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Policing the Plight of Indigenous Australians: Past Conflicts and Present Challenges

NCJ Number
Police & Society Issue: 7 Dated: April 2003 Pages: 77-104
Lorraine Mazerolle; Elena Marchetti; Andrew Lindsay
Date Published
April 2003
28 pages
This article examines the challenges facing the Australian police in their efforts to effectively police indigenous communities.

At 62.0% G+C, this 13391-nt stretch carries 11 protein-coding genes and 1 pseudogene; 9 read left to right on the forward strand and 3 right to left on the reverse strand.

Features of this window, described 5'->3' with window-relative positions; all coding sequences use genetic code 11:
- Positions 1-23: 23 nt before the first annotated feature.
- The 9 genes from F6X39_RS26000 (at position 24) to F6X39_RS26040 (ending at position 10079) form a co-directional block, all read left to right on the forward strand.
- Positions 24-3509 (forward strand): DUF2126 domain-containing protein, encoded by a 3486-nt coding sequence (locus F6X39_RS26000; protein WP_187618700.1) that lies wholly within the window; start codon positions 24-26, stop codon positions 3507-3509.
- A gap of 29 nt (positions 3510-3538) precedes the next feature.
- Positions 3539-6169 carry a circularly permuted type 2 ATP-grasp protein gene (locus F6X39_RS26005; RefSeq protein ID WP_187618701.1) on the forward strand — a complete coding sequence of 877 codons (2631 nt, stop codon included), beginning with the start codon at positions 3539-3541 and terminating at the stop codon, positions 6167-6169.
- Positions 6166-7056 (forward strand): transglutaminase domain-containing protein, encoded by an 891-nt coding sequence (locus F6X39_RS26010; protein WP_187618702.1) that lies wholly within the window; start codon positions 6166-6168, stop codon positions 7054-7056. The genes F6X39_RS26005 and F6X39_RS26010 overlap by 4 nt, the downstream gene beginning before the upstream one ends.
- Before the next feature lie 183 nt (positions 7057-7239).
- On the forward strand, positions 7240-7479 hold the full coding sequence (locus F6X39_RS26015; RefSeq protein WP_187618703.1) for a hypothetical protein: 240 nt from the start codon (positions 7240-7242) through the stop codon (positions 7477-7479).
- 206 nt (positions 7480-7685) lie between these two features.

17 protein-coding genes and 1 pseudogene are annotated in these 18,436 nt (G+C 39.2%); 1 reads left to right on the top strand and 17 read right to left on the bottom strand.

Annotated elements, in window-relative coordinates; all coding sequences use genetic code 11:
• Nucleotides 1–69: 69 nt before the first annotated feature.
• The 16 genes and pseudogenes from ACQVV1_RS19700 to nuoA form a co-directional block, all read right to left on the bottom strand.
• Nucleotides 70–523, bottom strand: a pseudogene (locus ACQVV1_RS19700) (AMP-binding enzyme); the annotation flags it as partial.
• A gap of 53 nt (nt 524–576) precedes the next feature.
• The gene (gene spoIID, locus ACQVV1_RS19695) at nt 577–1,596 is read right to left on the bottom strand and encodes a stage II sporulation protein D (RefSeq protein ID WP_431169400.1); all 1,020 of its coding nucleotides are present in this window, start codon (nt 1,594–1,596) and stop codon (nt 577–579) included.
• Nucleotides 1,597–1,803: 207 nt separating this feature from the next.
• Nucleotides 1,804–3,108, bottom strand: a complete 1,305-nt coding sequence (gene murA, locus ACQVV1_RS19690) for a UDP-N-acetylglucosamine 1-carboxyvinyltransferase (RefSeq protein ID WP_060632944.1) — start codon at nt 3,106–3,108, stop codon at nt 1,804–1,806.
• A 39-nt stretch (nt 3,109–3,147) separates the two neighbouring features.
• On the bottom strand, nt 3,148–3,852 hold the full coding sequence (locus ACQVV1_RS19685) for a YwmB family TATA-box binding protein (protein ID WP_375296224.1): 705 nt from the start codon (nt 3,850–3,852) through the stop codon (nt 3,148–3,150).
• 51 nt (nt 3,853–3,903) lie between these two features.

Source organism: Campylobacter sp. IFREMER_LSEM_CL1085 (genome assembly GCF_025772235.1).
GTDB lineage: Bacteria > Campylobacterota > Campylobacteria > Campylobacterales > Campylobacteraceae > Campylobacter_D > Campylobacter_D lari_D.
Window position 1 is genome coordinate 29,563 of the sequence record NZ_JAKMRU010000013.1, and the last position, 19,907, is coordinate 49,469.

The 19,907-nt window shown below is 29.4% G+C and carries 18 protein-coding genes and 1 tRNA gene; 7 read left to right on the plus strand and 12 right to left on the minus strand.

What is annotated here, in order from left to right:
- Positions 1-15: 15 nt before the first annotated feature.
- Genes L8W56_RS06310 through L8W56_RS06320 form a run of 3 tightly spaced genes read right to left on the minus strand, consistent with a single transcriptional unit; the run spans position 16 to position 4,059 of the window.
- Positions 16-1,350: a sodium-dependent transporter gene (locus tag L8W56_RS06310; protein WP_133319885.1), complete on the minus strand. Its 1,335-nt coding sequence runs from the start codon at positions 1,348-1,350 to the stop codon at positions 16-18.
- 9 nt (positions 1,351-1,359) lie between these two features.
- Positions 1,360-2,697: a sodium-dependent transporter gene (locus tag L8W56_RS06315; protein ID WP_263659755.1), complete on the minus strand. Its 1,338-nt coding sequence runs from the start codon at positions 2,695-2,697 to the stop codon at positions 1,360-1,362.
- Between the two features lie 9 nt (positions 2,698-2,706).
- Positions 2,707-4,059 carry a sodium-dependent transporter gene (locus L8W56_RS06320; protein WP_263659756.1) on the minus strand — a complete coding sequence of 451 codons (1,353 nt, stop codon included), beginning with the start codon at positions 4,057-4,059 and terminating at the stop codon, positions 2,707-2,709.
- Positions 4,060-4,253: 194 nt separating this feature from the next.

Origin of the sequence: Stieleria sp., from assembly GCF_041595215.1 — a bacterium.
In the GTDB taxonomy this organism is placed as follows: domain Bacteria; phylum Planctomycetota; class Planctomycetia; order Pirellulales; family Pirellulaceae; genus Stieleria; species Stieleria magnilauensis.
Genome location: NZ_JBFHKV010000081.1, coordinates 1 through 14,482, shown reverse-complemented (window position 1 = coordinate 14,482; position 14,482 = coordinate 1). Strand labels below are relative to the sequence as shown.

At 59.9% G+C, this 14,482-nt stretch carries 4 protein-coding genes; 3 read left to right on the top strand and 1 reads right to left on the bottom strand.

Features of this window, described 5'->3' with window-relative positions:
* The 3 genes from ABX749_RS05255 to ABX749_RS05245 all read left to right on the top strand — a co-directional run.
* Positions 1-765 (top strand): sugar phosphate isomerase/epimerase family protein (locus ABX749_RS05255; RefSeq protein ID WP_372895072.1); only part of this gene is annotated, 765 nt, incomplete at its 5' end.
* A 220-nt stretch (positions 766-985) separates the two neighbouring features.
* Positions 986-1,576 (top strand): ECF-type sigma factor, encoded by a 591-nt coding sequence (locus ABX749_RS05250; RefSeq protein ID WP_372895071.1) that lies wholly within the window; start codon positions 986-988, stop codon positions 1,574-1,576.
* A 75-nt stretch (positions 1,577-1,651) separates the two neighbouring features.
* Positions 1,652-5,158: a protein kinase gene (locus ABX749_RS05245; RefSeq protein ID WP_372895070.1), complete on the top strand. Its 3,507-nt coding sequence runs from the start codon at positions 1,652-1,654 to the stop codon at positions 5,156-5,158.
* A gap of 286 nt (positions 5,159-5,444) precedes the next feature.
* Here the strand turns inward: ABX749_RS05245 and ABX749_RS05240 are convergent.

Although the challenges of policing multicultural societies are by no means unique to Australia, the challenges are somewhat different in Australia because of the many indigenous Australian communities. More than 70 percent of indigenous peoples reside in remote areas which generates logistical and cultural challenges for the police. Furthermore, the highly centralized nature of the Australia police serves to undermine the effective policing of indigenous communities. The article analyzes the Royal Commission into Aboriginal Deaths in Custody and show how this inquiry has shaped recent reform efforts within the Australian police force. Trends and policy initiatives that have occurred since the Royal Commission are explored. In particular, the article focuses on police initiatives to implement community policing practices, restorative justice processes, recruitment and training programs, diversion programs, and customary law initiatives. The authors assert that while many of the problems facing Aboriginal communities are outside of the purview of the police, the state of policing in Australia serves to exacerbate historical tensions between the police and indigenous communities. The authors suggest that the Australian police force revisit the recommendations made by the Royal Commission. Notes, references